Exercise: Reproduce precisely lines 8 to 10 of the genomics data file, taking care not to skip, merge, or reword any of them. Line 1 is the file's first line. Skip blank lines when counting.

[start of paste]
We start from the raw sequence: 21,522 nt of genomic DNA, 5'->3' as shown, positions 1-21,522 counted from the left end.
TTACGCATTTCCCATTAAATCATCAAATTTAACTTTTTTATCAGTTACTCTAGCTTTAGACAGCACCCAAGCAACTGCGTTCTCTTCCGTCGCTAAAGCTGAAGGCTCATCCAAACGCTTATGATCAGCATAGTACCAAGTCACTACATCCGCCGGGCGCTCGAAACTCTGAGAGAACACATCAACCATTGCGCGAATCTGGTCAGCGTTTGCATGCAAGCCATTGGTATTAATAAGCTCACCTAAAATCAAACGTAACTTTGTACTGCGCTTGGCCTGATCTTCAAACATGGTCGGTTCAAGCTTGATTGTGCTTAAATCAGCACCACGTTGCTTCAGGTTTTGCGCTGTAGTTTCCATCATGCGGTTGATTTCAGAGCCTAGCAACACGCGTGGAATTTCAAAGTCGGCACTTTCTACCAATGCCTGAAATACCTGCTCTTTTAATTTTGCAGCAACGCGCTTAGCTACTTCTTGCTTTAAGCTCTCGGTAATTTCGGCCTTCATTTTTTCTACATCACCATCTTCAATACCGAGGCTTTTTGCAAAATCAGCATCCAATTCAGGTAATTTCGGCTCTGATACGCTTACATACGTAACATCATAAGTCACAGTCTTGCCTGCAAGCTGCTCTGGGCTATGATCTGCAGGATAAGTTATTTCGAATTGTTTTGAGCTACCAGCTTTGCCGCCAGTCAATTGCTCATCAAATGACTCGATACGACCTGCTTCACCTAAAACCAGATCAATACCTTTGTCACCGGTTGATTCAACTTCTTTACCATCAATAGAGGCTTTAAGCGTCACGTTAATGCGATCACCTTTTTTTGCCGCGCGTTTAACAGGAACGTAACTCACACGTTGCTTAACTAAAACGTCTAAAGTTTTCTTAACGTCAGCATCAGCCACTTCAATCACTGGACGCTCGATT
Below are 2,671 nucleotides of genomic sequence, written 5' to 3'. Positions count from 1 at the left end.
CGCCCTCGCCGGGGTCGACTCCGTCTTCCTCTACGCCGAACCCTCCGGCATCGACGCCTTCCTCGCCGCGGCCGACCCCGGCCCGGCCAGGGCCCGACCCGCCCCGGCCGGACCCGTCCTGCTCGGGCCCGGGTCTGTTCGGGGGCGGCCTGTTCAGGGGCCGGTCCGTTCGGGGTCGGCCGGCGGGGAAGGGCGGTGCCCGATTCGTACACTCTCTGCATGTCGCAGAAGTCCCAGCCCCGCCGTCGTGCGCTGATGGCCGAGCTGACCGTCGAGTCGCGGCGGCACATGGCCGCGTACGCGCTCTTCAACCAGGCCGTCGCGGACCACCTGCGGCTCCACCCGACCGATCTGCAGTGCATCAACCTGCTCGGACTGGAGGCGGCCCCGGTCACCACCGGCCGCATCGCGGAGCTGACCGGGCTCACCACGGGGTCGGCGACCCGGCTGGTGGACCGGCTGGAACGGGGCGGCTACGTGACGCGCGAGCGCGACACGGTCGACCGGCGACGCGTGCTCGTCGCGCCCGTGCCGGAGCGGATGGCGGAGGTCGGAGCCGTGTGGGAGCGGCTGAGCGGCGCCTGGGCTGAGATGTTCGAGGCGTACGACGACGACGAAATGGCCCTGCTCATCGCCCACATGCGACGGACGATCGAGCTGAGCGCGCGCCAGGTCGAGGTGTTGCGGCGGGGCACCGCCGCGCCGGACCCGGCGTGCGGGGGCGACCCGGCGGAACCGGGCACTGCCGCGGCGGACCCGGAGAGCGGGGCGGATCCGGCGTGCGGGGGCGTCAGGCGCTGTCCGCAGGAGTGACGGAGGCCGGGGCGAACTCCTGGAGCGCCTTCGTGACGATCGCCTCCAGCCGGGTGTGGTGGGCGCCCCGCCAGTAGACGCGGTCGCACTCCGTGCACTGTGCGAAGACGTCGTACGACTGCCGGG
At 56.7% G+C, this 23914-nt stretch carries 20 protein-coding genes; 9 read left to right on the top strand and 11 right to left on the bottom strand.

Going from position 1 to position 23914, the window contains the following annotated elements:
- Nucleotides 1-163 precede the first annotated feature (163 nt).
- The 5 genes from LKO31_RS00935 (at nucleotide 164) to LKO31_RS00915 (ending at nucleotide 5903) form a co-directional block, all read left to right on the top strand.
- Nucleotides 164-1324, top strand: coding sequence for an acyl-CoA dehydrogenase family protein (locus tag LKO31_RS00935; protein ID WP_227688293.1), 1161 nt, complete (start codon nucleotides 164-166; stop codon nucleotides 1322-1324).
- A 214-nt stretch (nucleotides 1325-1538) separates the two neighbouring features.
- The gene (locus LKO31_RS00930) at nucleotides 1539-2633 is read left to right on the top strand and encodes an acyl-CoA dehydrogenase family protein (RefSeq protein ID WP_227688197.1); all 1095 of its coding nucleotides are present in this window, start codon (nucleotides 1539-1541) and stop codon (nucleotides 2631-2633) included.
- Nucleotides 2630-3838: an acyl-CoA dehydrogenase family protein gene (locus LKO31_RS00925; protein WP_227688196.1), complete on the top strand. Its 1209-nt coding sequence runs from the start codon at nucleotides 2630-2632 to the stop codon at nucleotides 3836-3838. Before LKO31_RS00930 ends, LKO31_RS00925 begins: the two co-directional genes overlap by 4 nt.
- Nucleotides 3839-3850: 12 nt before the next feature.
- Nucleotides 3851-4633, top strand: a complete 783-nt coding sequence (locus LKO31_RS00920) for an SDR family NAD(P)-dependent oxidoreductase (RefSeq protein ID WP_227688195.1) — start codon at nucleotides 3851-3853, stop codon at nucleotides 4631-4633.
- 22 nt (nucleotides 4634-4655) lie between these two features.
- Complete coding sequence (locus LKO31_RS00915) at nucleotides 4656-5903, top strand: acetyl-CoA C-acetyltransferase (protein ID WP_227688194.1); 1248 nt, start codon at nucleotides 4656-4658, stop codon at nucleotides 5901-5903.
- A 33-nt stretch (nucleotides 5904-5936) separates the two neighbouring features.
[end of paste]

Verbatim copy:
- The 5 genes from LKO31_RS00935 (at nucleotide 164) to LKO31_RS00915 (ending at nucleotide 5903) form a co-directional block, all read left to right on the top strand.
- Nucleotides 164-1324, top strand: coding sequence for an acyl-CoA dehydrogenase family protein (locus tag LKO31_RS00935; protein ID WP_227688293.1), 1161 nt, complete (start codon nucleotides 164-166; stop codon nucleotides 1322-1324).
- A 214-nt stretch (nucleotides 1325-1538) separates the two neighbouring features.